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shooting green screen from inside a vehicle


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#1 William Fritzberg

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Posted 23 November 2006 - 04:51 PM

Hi,

I'm a film student at UBC and am doing a short which includes several surreal scenes using green screens and a bus. So far those i have talked have rommended placing the screen atleast ten feet away and lighting it equally. However, I am worried about window reflections and spill that might end up on our actor inside the bus. Also we will be shooting with dv.

any suggestions or advice?

william
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#2 Jamie Metzger

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Posted 23 November 2006 - 06:11 PM

Typical lighting for a greenscreen you need that kind of distance. Talk to a vfx person about this. You can get away with any kind of evenly lit material that isn't the same color as the person's outfit, expecially if they cross the screen.

If you are going to shoot "DV" shoot the highest quality of dv possible, like on a dvx (minimum) and an HVX 200 would be prime.
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#3 Albert Smith

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Posted 23 November 2006 - 07:11 PM

If you are shooting SD DV Video I would try as hard as you can to avoid using a greenscreen. It is damn near impossible to get a good key from DV footage, I'm not saying you cant, its just a lot of work and your deffinetly going to need some good third party software.I think if your going to have actuall windows in the bus and a screen behind those windows your going to have a big problem with reflections and just the light your putting something inbetween the camera and the greenscreen and its just going to make it even harder, A possibility would be to keep the shots static and then just mask out the windows in post thats not too hard to do but the shots need to be completly static then...or your going to be working frame by frame. but yea deffinetly set the screen back as far as you can from the bus to take away all the spill problems. Good luck, green screens are hell if you ask me haah, I hate the damn things.
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#4 craig aftanas

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Posted 24 November 2006 - 12:19 AM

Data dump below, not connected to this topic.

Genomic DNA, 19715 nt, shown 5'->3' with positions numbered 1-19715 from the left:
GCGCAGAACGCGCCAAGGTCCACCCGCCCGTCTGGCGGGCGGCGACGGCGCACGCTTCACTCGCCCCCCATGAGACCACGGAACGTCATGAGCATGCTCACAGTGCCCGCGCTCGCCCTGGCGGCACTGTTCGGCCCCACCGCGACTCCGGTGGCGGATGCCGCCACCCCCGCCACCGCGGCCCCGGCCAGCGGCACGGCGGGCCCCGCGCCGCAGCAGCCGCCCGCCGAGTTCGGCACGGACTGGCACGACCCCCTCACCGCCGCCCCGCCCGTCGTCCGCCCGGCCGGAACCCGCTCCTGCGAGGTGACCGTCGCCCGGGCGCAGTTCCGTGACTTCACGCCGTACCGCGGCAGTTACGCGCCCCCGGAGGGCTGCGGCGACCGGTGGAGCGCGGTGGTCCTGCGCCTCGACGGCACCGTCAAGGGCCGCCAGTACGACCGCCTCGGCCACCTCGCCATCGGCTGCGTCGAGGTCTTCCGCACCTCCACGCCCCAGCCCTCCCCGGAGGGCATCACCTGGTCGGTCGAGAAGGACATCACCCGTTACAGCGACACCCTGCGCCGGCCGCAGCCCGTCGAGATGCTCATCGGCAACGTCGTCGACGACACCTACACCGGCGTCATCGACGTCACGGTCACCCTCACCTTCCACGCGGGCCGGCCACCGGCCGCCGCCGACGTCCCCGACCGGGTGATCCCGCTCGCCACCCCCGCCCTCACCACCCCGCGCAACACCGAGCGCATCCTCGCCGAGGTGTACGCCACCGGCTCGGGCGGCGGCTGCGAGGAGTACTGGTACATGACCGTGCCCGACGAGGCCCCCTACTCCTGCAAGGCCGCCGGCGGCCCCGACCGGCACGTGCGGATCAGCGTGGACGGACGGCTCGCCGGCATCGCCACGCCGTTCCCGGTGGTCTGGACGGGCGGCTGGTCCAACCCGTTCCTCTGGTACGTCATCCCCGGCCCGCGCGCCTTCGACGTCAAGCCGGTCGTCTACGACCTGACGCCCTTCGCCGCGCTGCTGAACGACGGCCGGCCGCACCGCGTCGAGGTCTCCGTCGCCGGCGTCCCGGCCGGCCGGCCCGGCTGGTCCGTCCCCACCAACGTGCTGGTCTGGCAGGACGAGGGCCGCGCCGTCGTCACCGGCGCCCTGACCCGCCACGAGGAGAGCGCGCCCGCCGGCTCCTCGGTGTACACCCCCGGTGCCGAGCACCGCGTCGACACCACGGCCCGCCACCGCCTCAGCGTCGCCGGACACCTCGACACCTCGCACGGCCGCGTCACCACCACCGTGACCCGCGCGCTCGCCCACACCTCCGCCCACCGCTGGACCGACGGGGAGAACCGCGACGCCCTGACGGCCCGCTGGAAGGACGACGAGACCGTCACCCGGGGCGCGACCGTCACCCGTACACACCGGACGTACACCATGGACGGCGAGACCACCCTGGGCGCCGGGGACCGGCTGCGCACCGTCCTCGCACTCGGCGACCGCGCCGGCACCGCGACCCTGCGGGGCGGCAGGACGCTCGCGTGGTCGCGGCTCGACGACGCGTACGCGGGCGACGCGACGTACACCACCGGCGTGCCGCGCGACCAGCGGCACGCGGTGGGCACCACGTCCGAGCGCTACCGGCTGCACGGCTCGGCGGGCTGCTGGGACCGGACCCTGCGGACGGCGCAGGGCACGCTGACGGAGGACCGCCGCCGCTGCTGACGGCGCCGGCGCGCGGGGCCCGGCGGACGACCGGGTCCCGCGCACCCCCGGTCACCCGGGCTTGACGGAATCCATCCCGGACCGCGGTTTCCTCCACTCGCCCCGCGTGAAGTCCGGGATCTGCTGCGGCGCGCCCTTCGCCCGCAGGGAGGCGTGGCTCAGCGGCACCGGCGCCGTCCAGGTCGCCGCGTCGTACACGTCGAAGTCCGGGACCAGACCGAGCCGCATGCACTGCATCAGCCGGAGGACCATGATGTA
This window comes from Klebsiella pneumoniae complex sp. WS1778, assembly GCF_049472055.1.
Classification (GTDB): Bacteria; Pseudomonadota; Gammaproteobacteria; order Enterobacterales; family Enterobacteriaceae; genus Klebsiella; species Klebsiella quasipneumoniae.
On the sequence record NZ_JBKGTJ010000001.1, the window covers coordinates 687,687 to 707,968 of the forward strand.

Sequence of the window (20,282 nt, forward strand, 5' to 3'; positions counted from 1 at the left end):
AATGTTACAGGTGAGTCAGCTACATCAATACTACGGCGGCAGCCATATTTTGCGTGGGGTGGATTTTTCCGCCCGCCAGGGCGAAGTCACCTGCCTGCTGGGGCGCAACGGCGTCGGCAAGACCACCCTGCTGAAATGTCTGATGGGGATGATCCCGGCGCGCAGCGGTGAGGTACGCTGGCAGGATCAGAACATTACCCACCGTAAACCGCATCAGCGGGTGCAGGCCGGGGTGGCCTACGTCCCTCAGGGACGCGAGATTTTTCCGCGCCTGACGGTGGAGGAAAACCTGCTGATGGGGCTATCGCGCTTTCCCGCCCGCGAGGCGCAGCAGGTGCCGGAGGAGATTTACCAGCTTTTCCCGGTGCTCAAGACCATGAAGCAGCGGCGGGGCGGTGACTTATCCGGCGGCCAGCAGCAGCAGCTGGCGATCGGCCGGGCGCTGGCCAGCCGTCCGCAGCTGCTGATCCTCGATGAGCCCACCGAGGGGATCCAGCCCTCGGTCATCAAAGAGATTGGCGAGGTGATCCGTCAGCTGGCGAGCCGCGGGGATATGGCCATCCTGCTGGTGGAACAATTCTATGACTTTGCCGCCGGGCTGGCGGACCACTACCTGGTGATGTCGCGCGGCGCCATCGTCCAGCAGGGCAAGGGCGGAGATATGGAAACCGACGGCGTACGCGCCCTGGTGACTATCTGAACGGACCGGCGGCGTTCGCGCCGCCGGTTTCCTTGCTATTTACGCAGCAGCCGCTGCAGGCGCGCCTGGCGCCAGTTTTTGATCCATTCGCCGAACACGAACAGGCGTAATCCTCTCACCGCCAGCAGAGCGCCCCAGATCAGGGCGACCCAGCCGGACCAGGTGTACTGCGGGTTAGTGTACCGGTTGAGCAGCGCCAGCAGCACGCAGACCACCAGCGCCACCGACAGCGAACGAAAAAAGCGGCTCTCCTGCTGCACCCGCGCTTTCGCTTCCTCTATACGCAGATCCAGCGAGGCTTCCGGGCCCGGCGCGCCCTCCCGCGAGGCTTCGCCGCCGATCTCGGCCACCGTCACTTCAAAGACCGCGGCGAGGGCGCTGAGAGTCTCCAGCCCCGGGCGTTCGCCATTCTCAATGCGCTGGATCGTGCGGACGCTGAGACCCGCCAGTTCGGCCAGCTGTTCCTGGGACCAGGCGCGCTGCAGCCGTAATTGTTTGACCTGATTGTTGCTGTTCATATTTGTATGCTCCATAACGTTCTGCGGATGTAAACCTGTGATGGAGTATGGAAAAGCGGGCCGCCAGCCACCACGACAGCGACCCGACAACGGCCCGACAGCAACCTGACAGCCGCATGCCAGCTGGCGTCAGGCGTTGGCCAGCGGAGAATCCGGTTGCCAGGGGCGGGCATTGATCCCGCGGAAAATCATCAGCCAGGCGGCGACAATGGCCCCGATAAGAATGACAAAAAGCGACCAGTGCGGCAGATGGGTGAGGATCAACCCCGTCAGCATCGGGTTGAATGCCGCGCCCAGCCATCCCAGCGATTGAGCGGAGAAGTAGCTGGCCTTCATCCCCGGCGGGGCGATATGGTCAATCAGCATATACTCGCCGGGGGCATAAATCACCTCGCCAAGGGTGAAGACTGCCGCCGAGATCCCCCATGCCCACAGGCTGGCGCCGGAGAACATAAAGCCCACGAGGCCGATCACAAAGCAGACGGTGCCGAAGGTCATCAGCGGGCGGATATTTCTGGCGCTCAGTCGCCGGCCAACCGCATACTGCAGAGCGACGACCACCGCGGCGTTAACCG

are you worried about green spill on the action?

it was suggested to me the other day that adding a wiff of magenta to the back light would 'help' to cancel out any green spill on the action. might be a no brainer but it made me go 'oh yeah!'
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#5 Michael Collier

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Posted 24 November 2006 - 01:07 AM

With mini-DV be warry of using a high f-stop. The lens will go very soft when wide open. If you can get a waveform monitor I would recomend using it. If not you can go to serious magics site and download a test version of DV Rack, which will give you a makeshift waveform/vectrascope. The demo lasts about a month, and after that you can buy it if you want. That way you can accuratley set the greenscreens level (around 45 IRE with a consistent lighting). If your far enough away, the light in the bus should not affect the green.
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#6 David Cox

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Posted 24 November 2006 - 03:40 AM

DV (and HDV and HD-CAM) record only one quarter of the colour resolution (3:1:1) , so this makes it unsuitable for green screen work. The software doing the keying is basically using a low resolution image to generate the matte, and this leads to blocky edges and lost fine detail.

Just for your green screen shots, if you can get your images recorded onto something else it would give you an advantage. For example the panasonic P2 cards or a teathered digi beta recorder will record 4:2:2, so you will get double the colour info.

Other than that, make your green screen as flat and evenly lit as possible. A computer doesn't "know" the difference between variations in the green screen that you want to key out (shadows, folds, light fall off) and the ones you want to keep (reflections on the glass, foreground motion blur). The more even the green, the better your key.

David Cox
Baraka Post Production
www.baraka.co.uk
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